First, as an illustrative example, we look into a Vlasow equation that describes the distribution function f = f(z,v_{ ∥ },v_{⊥}) as function of coordinates z, v_{ ∥ } = vξ, and , where ξ = cos∠(v,B). Then, taking into account the force k_{z} due to the inhomogeneity of the Bfield and all other forces k_{ ∥ } parallel to B, one finds for the stationary case the following form of a differential equation (see Fahr et al. 1977): (36)Here, k_{ ∥ } represents all other than magnetic (e.g. electric or gravitational) forces acting parallel to the field B. It is interesting to see that in the case of k_{ ∥ } = 0, this equation immediately reduces to the equation which is used by Siewert & Fahr (2008) to describe the changing ion distribution function at the plasma passage over the solar wind termination shock. This latter equation was derived under the assumption of the conservation of the magnetic moment, demonstrating that a term that can be identified with this effect can easily appear in a kinetic equation. Even though this term does not necessarily have to be the only force acting on the ion, it nevertheless suggests that a trend towards the conservation of μ is implicitly present in many applications of transport theory.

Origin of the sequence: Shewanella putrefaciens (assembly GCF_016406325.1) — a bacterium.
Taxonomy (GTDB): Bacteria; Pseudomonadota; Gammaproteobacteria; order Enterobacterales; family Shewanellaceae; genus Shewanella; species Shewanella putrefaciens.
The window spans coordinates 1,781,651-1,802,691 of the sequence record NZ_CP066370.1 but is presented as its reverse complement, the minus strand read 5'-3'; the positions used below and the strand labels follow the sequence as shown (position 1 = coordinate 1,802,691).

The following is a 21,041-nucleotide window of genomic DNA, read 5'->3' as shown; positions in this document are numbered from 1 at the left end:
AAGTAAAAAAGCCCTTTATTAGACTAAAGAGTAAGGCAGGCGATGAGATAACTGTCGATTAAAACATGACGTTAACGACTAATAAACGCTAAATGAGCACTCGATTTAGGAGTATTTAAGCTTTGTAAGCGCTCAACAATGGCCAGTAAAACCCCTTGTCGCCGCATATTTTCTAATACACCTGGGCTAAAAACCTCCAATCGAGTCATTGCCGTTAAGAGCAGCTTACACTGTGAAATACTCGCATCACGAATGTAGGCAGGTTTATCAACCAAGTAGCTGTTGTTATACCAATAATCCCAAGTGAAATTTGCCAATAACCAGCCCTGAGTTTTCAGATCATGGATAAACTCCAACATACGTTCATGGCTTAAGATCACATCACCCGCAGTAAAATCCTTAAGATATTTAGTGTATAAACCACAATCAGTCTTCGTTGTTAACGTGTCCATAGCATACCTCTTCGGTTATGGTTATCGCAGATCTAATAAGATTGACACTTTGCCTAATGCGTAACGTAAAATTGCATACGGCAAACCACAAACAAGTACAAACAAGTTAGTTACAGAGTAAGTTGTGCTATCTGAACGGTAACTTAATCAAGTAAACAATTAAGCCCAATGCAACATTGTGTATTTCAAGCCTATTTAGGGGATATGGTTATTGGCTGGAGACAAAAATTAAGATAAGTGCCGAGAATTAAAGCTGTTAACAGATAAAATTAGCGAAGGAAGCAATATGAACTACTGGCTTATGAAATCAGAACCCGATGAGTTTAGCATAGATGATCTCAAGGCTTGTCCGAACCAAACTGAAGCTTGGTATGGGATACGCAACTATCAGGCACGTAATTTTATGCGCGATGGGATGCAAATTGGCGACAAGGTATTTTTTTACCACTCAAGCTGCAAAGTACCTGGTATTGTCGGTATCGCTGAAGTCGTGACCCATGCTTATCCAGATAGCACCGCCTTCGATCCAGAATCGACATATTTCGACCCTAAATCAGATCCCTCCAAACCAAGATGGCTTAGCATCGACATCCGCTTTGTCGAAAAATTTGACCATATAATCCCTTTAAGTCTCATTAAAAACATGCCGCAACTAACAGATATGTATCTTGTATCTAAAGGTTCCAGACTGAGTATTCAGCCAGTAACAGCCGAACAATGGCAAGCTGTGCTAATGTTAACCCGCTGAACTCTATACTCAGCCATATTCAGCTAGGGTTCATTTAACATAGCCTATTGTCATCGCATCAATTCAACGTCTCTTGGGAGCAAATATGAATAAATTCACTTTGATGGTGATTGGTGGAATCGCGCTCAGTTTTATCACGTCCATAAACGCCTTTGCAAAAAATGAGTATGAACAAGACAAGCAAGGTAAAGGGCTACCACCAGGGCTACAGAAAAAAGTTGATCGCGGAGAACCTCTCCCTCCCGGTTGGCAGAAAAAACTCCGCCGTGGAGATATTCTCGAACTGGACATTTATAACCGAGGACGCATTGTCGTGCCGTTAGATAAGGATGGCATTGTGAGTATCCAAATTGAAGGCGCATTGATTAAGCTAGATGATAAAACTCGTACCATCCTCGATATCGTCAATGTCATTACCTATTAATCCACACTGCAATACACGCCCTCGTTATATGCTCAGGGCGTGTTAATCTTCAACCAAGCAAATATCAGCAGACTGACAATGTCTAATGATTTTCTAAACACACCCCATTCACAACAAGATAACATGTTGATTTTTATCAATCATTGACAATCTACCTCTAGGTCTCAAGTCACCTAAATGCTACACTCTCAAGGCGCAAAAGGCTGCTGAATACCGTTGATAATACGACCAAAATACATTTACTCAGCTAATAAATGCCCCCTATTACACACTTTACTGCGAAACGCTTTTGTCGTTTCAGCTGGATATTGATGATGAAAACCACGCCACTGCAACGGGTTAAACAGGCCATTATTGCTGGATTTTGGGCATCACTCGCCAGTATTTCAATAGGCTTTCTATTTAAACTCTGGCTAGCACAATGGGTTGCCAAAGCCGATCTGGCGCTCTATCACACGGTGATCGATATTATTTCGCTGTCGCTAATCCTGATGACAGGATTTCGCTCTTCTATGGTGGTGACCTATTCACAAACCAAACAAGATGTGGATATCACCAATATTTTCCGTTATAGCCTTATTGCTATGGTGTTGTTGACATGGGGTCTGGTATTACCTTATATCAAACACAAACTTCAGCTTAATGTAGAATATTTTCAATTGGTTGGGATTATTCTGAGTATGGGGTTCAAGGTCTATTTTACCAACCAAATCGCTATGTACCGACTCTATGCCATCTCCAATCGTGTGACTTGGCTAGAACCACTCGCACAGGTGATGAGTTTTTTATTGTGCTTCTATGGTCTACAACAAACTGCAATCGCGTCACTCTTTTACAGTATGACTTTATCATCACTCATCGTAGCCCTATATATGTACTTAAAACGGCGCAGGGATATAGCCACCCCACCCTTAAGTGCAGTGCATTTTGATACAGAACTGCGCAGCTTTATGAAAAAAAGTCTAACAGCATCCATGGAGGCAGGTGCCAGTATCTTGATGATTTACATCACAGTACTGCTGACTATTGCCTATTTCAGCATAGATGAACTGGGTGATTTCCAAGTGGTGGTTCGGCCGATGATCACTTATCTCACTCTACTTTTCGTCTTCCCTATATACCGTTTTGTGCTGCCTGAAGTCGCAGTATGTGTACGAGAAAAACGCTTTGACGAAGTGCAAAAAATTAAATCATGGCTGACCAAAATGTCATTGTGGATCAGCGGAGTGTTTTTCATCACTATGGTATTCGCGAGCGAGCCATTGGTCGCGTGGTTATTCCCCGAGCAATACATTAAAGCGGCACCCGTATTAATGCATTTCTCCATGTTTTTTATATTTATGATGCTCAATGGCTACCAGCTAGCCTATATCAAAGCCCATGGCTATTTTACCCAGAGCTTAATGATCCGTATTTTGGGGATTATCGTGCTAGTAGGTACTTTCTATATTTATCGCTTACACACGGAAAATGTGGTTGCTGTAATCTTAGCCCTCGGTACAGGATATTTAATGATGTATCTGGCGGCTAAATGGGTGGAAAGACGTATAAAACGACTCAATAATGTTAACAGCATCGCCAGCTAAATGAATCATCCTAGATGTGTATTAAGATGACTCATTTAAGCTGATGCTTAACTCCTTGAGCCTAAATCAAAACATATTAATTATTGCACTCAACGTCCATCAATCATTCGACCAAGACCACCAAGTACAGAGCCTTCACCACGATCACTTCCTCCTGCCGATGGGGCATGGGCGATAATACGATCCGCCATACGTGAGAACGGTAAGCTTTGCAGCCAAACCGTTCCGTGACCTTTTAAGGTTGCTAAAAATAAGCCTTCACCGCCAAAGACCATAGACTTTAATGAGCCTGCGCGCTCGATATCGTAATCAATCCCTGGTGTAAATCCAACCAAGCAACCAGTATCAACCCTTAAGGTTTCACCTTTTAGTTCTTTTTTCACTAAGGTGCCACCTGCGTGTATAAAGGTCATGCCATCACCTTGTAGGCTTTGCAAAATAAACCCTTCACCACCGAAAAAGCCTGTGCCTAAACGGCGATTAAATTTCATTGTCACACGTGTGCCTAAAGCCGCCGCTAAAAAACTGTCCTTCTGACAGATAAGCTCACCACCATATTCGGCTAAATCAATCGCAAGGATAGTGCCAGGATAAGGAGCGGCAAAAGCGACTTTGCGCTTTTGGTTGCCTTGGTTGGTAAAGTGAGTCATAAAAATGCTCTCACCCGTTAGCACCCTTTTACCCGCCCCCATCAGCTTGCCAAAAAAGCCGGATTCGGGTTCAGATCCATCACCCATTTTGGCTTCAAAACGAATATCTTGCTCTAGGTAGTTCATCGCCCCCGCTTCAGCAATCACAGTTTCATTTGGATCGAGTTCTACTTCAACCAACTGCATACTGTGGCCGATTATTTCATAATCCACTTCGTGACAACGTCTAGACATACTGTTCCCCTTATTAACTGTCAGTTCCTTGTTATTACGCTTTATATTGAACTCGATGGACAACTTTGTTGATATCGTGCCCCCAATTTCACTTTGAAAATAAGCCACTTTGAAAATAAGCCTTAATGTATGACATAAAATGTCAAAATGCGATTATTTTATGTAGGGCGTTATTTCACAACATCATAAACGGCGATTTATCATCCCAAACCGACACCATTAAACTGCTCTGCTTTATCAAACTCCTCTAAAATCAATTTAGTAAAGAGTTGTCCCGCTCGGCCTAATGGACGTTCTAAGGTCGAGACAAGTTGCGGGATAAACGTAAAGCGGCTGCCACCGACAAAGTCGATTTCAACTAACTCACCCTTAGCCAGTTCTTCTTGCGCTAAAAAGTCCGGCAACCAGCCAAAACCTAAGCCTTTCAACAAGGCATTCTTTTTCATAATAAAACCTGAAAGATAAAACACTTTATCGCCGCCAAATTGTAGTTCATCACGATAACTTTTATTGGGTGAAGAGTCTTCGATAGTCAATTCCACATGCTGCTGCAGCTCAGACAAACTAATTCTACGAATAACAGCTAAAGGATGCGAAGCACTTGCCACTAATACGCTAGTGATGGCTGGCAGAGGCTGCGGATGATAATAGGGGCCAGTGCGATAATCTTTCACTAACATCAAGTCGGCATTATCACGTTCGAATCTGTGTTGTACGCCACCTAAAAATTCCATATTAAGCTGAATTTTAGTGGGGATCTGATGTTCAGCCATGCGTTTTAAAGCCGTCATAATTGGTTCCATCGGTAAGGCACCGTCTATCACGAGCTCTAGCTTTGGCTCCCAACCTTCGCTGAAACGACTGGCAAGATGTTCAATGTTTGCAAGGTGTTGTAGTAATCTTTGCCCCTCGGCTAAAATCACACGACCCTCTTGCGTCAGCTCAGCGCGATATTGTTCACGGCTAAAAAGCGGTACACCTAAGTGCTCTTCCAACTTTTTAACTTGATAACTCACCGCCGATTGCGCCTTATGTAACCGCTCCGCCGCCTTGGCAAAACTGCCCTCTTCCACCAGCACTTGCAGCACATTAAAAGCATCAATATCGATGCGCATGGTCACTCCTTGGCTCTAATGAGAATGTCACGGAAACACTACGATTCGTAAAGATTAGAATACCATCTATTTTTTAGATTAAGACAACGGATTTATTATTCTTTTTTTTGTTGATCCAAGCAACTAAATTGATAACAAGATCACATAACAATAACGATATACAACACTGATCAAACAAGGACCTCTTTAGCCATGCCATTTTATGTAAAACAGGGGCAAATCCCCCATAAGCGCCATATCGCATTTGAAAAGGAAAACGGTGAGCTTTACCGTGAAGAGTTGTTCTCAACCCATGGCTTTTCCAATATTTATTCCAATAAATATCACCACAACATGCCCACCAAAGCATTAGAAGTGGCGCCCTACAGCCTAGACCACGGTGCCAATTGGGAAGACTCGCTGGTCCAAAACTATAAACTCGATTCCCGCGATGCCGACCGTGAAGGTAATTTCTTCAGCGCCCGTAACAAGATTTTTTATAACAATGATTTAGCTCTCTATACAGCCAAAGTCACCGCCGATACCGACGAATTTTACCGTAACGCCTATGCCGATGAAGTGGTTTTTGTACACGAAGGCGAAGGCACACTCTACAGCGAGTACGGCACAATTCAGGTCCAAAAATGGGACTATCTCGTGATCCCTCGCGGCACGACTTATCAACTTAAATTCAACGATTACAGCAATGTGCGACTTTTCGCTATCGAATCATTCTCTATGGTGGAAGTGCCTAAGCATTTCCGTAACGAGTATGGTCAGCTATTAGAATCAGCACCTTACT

3.2. The Liouville transport operator in a focussed transport equation